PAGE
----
“By any historical measure, interest rates have been exceptionally low for the last 14 years,” says Nicholas Crafts, emeritus professor at Warwick University and an expert in British economic history. “Even in the [worldwide depression of the] 1930s they did not go below 2pc, and even that was only for a few years. And yet, over that time, growth and productivity and investment have also been very weak.”
The zero-rate era has lasted far longer than anyone originally thought possible. Rewind to 2008, with banks around the world crashing, and with the financial system in turmoil, and central banks around the world slashed rates to 300-year lows. From 5pc before the crisis, by March 2009 the Bank of England had taken rates all the way down to just 0.5pc, the lowest level since it was founded in 1694, in an effort to boost the economy.
At the same time, it launched the first round of what was then a new-fangled strategy called “quantitative easing”, a polite term for what used to be known as printing money. It was sold as a short-term crisis measure to prevent a re-run of the Great Depression.
Once everything was back to normal, interest rates would be raised again. But the return to normal never arrived. Instead, rates remained close to zero for the next decade, and were then cut again, all the way down to 0.1pc in the UK, to cope with the Covid-19 pandemic. In some countries, such as Sweden and Switzerland, and the eurozone, rates even went below zero.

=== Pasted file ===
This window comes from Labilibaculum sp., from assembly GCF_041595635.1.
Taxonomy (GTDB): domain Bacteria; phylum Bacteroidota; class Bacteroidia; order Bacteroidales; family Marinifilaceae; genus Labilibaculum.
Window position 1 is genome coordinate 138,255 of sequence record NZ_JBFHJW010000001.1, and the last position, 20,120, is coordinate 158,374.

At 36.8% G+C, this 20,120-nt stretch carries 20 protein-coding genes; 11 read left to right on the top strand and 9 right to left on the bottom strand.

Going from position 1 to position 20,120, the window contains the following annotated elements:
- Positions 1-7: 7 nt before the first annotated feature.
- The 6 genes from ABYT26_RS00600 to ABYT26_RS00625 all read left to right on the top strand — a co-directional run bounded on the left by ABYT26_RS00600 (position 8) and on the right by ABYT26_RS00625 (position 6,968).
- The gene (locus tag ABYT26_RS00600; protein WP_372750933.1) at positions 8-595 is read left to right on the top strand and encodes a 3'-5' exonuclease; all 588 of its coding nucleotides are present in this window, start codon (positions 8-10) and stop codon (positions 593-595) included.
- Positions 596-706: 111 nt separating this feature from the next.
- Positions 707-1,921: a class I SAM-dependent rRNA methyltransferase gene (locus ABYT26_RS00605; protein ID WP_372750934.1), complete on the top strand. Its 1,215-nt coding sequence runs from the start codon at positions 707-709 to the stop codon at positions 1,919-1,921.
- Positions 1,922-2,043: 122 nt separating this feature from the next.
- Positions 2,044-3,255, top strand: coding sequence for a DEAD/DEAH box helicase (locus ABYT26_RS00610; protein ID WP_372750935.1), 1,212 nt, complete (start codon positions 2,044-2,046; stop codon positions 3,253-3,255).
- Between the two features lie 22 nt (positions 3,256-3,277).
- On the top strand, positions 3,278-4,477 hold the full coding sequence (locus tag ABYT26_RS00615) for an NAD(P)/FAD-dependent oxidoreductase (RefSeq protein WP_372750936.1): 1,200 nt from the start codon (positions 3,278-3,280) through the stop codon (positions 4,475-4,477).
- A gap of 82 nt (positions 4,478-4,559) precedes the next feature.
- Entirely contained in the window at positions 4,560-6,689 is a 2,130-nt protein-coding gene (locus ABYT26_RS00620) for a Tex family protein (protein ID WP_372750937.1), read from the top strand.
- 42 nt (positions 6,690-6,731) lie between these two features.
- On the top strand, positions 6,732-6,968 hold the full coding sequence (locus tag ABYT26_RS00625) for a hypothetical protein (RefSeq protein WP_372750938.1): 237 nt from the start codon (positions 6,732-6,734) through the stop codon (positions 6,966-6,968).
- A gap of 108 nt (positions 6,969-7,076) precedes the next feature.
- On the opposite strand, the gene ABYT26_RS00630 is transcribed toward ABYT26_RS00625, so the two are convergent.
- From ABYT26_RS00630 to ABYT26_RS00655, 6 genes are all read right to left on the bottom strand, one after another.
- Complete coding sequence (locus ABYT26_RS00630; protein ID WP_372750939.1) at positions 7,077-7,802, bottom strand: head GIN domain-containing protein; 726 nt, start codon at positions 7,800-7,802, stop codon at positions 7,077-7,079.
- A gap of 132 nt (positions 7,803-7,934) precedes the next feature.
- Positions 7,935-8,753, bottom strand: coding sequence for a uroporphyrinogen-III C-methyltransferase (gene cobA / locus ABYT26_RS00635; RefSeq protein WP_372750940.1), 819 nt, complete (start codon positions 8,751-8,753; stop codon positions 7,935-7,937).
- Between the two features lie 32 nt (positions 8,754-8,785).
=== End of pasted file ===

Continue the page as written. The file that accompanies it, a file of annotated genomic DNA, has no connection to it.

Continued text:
In a through-the-looking-glass financial twist, you actually had to pay the bank to look after your money for you. Nothing like that had ever happened in financial history before.
No one denies the strategy helped the global economy recover from the crash of 2008. After a steep initial fall in output, most developed countries bounced back fairly quickly. The trouble was, as the years went by, financial and asset markets became more and more distorted. Like opioids, zero rates may have been effective in an emergency – but they quickly became addictive and potentially fatal as well.
Take housing, to start with. As mortgage rates fell, debt loads became easier and easier to service for anyone who already owned a property, sending prices soaring upwards, and locking a whole generation out of the market. From £157,000 in 2009, by last year the price of the average British house had risen to £273,000 even though real wages were broadly stagnant in real terms over those years.